e-Cigs: Dr. Peter Rice



Some Thoughts on e-Cigs and Cigarettes

My perspective on cigarettes and e-Cigs is different from that of most health professionals.  For example, many health professionals praised CVS/pharmacy when they decided to stop selling cigarettes – I disapproved.  While it is conflicting to see pharmacies – a profession encouraging good health – selling cigarettes, I would rather see patients continually bombarded with the message from pharmacists, “when you’re ready to quit, we’re ready to help”, because all smokers are ready to quit sometime. 

So now we have many health professionals advocating diligently to keep electronic cigarettes – e-Cigs – as hard to get as possible. I disagree.

e-Cigs are handheld devices which are filled with a liquid to be vaporized as it is inhaled. The devices can be used to dispense or administer a variety of liquids which contain medicinal or abusive drugs. When dispensing nicotine, they are called e-cigs, but the devices can be used for other substance as well.  Here in Colorado, for example, “vapes” can be used to administer marijuana cannabinoids.

Are You Ready to Quit?

Are You Ready to Quit?


Nicotine produces a variety of effects through its stimulation of nicotinic receptors at different sites.

  • At low nicotine doses, it’s effect on cell membrane ion flow makes nerve transmission easier, resulting in an increase in heart rate and blood pressure, an increase in stomach acid secretion, and increased intestinal and bowel activity. Nicotine acts in the adrenal gland to release epinephrine as well as other adrenal hormones affecting metabolism.
  • In the brain, nicotine releases the hormone vasopressin, increases the rate and depth of breathing through an increase in sensitivity to carbon dioxide, and decreases appetite by stimulating the vomiting center of the brain. Individuals using nicotine feel calmer after smoking, and nicotine use is associated with stressed individuals and stressful occupations.
  • And, of course, nicotine is associated with cancer.  But wait! Was that the nicotine or the tobacco? Nicotine is the addictive drug. The carcinogenic components of tobacco smoke are what irritates the nose, throat and lungs causing cancer.

My viewpoint on cigarettes and e-cigs is not entirely without emotion. My dad, a child of the depression and WWII veteran, smoked from the time he entered the Navy at age 17. Back in the day, those in the military were actively encouraged to smoke. He smoked up to 4 packs a day until he died of lung cancer just shy of his 75th birthday.

That being said, I would MUCH rather see individuals using e-cigs than smoking cigarettes.

While there may be issues with what ingredients are added to the liquids in e-cigs, I believe that e-cigs are much safer than cigarettes. It’s a cleaner habit, and has much less impact due to second hand smoke. I have also spoken with users who say that they have successfully decreased their nicotine use by adjusting downward the amount of nicotine they are receiving with each inhalation.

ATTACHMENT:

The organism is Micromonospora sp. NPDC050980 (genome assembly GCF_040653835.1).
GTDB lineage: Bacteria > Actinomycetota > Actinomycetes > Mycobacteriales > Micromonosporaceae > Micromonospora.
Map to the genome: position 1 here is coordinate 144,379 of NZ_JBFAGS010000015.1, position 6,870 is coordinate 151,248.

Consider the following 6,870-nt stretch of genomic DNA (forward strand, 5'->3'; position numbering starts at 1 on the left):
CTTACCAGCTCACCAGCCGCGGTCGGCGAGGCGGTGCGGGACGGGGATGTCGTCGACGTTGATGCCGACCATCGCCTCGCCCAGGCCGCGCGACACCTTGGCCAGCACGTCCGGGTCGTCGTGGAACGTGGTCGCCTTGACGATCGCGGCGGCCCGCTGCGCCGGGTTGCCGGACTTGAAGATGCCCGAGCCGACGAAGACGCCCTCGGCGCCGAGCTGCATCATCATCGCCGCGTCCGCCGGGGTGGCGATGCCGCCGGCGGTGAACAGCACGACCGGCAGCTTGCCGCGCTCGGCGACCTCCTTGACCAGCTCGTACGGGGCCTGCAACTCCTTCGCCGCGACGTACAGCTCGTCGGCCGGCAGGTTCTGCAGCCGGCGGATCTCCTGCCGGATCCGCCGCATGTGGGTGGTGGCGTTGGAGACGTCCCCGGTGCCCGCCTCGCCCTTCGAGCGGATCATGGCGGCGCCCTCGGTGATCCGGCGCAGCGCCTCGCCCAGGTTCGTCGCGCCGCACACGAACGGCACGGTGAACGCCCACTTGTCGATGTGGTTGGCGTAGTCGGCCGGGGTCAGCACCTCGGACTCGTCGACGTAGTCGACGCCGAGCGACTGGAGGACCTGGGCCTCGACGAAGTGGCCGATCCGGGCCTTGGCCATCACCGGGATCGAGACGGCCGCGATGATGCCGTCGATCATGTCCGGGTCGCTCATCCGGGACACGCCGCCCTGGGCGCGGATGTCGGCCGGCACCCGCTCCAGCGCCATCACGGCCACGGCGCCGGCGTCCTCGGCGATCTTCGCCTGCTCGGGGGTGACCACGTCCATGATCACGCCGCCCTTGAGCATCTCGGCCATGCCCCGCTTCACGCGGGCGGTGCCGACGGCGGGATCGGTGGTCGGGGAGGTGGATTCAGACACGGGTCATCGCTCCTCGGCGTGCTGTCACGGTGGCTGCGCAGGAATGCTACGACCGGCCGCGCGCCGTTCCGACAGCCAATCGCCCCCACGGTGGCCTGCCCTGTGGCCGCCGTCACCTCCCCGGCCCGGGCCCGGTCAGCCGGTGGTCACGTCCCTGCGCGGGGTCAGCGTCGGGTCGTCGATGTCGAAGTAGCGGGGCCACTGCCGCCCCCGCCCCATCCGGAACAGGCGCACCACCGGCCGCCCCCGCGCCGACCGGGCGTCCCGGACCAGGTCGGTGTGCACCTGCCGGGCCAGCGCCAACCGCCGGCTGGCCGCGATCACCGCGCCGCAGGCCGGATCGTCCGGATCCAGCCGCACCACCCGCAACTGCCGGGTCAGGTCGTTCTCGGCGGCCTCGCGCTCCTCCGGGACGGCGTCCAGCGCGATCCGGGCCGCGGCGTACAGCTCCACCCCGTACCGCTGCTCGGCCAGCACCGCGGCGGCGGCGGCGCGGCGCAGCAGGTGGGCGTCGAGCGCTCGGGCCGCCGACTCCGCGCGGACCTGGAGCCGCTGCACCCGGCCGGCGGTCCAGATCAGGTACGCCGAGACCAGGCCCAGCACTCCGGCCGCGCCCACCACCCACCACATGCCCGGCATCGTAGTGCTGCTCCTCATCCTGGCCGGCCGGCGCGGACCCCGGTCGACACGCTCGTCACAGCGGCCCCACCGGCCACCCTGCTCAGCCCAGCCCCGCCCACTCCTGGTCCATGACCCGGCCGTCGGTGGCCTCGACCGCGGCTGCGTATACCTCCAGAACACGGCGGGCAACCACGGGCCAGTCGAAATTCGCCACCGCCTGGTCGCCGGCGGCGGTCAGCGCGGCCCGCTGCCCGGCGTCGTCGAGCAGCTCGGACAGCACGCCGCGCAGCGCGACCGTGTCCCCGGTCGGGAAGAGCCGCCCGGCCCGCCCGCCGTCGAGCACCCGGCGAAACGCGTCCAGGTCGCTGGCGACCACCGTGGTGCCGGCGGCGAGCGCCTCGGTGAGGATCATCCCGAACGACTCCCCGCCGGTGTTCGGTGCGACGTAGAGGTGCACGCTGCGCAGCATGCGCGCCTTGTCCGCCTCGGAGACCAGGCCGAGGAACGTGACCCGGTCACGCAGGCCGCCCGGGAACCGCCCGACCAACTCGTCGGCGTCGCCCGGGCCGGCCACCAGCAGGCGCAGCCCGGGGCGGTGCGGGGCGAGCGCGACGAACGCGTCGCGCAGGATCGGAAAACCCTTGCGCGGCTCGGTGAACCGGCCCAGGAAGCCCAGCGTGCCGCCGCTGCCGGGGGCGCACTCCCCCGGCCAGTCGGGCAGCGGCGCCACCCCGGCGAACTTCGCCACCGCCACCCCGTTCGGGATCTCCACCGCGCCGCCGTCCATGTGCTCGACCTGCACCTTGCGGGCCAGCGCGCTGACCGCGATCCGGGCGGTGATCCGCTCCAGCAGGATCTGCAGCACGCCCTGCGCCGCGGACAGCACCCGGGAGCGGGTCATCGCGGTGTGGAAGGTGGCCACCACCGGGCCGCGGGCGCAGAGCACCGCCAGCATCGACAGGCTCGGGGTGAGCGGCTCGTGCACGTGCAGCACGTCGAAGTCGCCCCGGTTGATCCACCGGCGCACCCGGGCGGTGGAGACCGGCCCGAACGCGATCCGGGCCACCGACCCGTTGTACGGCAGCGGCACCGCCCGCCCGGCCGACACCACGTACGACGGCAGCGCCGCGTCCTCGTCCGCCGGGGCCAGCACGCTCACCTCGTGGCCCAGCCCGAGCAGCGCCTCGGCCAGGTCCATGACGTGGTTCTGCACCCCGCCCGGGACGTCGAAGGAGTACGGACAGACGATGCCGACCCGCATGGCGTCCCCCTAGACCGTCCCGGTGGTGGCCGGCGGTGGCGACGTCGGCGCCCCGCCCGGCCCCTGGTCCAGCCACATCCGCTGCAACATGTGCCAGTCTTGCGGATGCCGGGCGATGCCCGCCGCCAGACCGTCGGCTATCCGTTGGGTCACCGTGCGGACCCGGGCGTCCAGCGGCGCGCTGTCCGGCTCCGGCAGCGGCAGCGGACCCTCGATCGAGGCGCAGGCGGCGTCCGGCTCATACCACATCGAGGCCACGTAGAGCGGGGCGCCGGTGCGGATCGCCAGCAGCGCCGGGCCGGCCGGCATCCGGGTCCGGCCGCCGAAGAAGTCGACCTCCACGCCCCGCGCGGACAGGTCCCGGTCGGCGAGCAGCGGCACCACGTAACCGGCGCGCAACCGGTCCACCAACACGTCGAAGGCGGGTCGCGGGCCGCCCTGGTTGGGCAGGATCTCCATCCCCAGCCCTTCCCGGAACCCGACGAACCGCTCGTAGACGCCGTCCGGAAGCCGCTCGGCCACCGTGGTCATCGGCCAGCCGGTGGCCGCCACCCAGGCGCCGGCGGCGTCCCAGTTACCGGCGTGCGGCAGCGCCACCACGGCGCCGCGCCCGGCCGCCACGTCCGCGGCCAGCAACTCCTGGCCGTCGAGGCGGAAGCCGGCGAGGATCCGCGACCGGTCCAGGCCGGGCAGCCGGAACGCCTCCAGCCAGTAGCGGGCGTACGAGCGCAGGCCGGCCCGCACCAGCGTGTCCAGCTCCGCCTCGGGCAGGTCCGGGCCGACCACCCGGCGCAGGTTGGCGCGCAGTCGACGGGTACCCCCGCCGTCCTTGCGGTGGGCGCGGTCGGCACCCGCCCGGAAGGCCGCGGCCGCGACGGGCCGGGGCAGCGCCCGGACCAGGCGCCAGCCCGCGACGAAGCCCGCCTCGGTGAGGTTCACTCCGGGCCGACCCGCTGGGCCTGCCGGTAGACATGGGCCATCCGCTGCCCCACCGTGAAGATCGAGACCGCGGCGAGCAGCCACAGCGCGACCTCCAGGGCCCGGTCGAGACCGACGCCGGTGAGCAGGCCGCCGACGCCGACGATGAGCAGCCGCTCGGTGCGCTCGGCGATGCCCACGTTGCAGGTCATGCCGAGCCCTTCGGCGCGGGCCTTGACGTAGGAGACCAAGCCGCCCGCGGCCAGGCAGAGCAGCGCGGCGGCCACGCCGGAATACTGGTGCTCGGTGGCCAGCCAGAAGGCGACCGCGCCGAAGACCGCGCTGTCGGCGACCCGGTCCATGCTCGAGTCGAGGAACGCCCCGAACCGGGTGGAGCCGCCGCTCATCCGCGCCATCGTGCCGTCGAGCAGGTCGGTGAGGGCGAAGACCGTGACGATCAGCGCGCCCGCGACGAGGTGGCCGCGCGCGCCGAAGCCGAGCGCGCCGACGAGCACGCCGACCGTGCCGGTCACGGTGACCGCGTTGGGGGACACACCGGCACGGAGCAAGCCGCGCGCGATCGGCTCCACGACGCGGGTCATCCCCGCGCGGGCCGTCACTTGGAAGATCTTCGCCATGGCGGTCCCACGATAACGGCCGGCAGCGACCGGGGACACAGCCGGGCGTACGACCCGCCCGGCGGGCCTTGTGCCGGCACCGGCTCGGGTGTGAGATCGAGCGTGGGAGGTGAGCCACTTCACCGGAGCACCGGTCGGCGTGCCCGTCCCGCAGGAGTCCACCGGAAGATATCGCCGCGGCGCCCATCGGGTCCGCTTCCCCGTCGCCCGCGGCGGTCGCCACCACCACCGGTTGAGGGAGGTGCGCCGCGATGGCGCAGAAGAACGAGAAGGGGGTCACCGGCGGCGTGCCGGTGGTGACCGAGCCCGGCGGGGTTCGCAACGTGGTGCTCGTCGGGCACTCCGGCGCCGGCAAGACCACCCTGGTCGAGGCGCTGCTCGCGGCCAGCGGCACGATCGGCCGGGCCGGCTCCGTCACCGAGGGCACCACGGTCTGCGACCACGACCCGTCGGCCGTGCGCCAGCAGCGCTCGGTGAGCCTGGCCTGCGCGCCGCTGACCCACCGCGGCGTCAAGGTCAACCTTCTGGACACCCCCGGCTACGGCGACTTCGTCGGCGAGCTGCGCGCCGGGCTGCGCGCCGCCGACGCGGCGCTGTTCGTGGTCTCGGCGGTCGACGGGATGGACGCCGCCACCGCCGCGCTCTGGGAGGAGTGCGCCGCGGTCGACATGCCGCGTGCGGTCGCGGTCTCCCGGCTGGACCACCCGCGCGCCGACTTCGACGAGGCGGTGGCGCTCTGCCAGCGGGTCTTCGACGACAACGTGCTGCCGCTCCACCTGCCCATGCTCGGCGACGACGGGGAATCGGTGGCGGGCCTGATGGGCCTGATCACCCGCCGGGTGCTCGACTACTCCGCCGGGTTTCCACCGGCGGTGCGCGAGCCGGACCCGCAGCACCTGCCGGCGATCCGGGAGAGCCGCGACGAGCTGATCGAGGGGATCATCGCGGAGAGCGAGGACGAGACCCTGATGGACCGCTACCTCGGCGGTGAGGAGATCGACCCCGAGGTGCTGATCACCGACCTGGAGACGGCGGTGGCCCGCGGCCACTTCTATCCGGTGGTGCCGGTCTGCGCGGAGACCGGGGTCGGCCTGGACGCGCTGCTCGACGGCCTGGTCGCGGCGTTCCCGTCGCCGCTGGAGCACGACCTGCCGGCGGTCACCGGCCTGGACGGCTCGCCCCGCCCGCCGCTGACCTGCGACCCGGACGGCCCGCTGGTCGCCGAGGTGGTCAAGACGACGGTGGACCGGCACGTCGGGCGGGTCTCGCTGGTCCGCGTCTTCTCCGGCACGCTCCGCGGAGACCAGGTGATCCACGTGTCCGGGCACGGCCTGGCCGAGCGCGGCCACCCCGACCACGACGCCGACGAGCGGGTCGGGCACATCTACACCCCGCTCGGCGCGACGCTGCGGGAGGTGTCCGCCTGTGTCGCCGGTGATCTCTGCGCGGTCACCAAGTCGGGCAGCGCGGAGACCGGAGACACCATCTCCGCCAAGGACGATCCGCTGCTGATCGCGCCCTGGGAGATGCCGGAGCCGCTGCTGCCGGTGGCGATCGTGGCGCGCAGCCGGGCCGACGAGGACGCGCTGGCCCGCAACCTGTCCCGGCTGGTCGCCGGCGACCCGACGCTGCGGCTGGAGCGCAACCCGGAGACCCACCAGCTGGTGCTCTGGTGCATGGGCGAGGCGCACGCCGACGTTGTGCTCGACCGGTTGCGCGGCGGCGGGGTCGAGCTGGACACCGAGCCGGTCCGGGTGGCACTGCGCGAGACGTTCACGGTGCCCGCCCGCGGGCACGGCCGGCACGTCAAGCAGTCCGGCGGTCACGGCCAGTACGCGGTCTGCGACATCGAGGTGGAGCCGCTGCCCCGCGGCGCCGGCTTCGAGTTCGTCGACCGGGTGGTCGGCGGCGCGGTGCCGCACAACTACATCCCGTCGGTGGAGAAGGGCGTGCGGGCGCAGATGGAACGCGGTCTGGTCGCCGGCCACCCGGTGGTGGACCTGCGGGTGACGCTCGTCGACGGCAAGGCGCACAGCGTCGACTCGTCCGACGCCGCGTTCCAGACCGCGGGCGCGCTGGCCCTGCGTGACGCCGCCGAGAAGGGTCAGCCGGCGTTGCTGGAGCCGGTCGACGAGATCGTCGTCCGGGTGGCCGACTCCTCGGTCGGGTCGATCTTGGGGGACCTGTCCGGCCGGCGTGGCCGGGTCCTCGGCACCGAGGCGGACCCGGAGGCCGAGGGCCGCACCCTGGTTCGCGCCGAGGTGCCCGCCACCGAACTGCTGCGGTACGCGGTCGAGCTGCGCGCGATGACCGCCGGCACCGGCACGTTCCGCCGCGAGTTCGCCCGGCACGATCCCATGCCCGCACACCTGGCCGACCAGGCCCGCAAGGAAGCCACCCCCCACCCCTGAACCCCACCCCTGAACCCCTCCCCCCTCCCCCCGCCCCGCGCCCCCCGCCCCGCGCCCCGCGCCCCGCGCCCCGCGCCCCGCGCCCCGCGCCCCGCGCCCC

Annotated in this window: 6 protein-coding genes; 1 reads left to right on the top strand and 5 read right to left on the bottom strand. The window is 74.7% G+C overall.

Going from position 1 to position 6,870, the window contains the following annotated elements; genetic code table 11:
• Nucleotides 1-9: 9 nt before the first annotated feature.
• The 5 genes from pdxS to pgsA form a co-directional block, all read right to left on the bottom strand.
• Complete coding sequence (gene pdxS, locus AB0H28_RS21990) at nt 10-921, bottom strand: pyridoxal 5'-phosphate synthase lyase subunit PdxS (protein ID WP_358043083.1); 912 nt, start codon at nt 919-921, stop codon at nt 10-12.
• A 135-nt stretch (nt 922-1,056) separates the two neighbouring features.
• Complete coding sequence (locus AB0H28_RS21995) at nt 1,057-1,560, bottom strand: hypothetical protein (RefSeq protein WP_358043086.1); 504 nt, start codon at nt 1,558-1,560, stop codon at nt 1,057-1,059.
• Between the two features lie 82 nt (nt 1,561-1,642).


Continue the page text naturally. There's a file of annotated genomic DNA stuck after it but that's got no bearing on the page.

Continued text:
A recent Wall Street Journal piece commented on FDA regulations that will make it harder to develop and market e-cigs, driving nicotine users back to cigarettes and playing into the hands of tobacco companies.  This is likely based on the notion that making e-cigs less available and less attractive will discourage their use, but it is very bad policy to encourage tobacco use when a safer alternative is available.

The very best strategy is not to start using either tobacco or e-cigarettes.

If it’s too late for that, talk to your prescriber or pharmacist about strategies to quit when you’re ready.

Like I mentioned earlier, when you’re ready to quit, your pharmacist is always ready to help. Take good care of yourself.

References:

The FDA’s Vaporous Thinking About E-Cigs
http://www.wsj.com/articles/the-fdas-vaporous-thinking-about-e-cigs-1462487690
 

Dr. Peter J. Rice

About Dr. Peter J. Rice

Dr. Peter J. Rice is a professor of Pharmacology emeritus at the East Tennessee State University Quillen College of Medicine and Professor of Clinical Pharmacy at the University of Colorado Skaggs School of Pharmacy and Pharmaceutical Sciences. --------------------------------------------------------------------------He received his BS in pharmacy from Northeastern University, PhD in pharmacology from the Ohio State University and PharmD from the University of Kentucky. He is a Board Certified Pharmacotherapy Specialist and practices in the ambulatory care and community pharmacy settings. Professor Rice is the author of Understanding Drug Action: An introduction to pharmacology (APhA, 2014) and is a fellow of the American Pharmacists Association. --------------------------He welcomes interesting medication questions and suggestions for future columns.
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